The Trump administration has chosen to disband a federal advisory panel aimed at guiding public and private-sector officials in understanding the findings of the government's reports on the climate.
The 15-person Advisory Committee for Sustained National Climate Assessment, which is comprised of academics, industry, government and local officials, was established in 2015 by the National Oceanic and Atmospheric Administration (NOAA). The charter for the group expired Sunday, and NOAA's acting administer told the committee's chair that the panel would not be renewed, the Washington Post reported.
Since the Global Change Research Act of 1990 was established, the U.S. Global Change Research Program is tasked with creating a National Climate Assessment every four years. The next report is slated to come out in 2018.
NOAA communications director Julie Roberts confirmed the dismantling of the panel — first reported by the Post — to TIME. She clarified that "this action does not impact the completion of the Fourth National Climate Assessment, which remains a key priority for the Department (of Commerce) and NOAA."
Part of that report, which has been detailed by the New York Times, notes that the average temperature in the U.S. has grown dramatically since 1980. “Many lines of evidence demonstrate that human activities, especially emissions of greenhouse (heat-trapping) gases, are primarily responsible for recent observed climate change,” the scientists from 13 federal agencies wrote in the report.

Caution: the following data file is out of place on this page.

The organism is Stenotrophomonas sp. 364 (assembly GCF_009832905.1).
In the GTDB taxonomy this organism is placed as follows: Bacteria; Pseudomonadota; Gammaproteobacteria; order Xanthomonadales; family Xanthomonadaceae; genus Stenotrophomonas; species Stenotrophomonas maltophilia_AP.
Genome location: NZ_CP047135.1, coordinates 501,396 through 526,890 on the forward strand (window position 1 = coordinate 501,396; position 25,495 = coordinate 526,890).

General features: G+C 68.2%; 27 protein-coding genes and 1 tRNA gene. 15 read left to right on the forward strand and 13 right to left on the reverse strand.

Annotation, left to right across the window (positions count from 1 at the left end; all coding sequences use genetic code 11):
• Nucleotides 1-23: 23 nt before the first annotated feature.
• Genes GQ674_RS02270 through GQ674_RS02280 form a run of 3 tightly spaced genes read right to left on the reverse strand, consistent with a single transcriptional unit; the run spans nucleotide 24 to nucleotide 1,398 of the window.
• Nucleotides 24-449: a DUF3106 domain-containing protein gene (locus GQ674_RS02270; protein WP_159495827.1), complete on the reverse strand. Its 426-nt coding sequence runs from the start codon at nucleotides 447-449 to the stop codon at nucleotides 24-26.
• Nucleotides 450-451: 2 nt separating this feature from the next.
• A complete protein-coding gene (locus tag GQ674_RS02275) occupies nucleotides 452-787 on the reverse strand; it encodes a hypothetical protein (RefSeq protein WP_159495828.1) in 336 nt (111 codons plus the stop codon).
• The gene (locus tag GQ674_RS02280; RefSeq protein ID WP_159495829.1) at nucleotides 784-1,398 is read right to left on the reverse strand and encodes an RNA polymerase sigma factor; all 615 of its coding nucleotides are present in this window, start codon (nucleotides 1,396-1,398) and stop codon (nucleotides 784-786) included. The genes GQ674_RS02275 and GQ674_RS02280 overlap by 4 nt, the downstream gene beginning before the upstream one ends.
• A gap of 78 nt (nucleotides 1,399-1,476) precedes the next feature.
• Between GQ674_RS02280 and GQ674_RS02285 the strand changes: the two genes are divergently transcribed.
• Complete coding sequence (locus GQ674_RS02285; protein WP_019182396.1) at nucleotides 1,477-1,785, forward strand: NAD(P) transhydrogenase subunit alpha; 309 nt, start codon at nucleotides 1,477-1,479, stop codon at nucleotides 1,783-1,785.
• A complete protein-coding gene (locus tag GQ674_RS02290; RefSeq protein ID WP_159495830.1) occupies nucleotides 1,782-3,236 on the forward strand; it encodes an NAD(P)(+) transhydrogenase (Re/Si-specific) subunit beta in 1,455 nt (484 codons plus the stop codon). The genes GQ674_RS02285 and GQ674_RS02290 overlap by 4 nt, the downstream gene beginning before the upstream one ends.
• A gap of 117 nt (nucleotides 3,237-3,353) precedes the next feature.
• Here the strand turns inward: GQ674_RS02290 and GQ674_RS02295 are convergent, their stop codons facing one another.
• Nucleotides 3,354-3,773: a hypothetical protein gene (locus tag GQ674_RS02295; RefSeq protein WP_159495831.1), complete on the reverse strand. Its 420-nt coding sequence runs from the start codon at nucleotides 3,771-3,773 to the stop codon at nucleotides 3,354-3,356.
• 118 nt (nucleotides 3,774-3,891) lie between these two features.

President Donald Trump recently signed an executive order addressing the nation's infrastructure, which eliminated a part of an order from former President Barack Obama that required the federal government to take climate change and a rising sea-level into account when building.
In early June, Trump pulled the U.S. out of the Paris Agreement on climate change — a move that removed the U.S. from efforts to combat global warming and participate in an international conversation on climate change.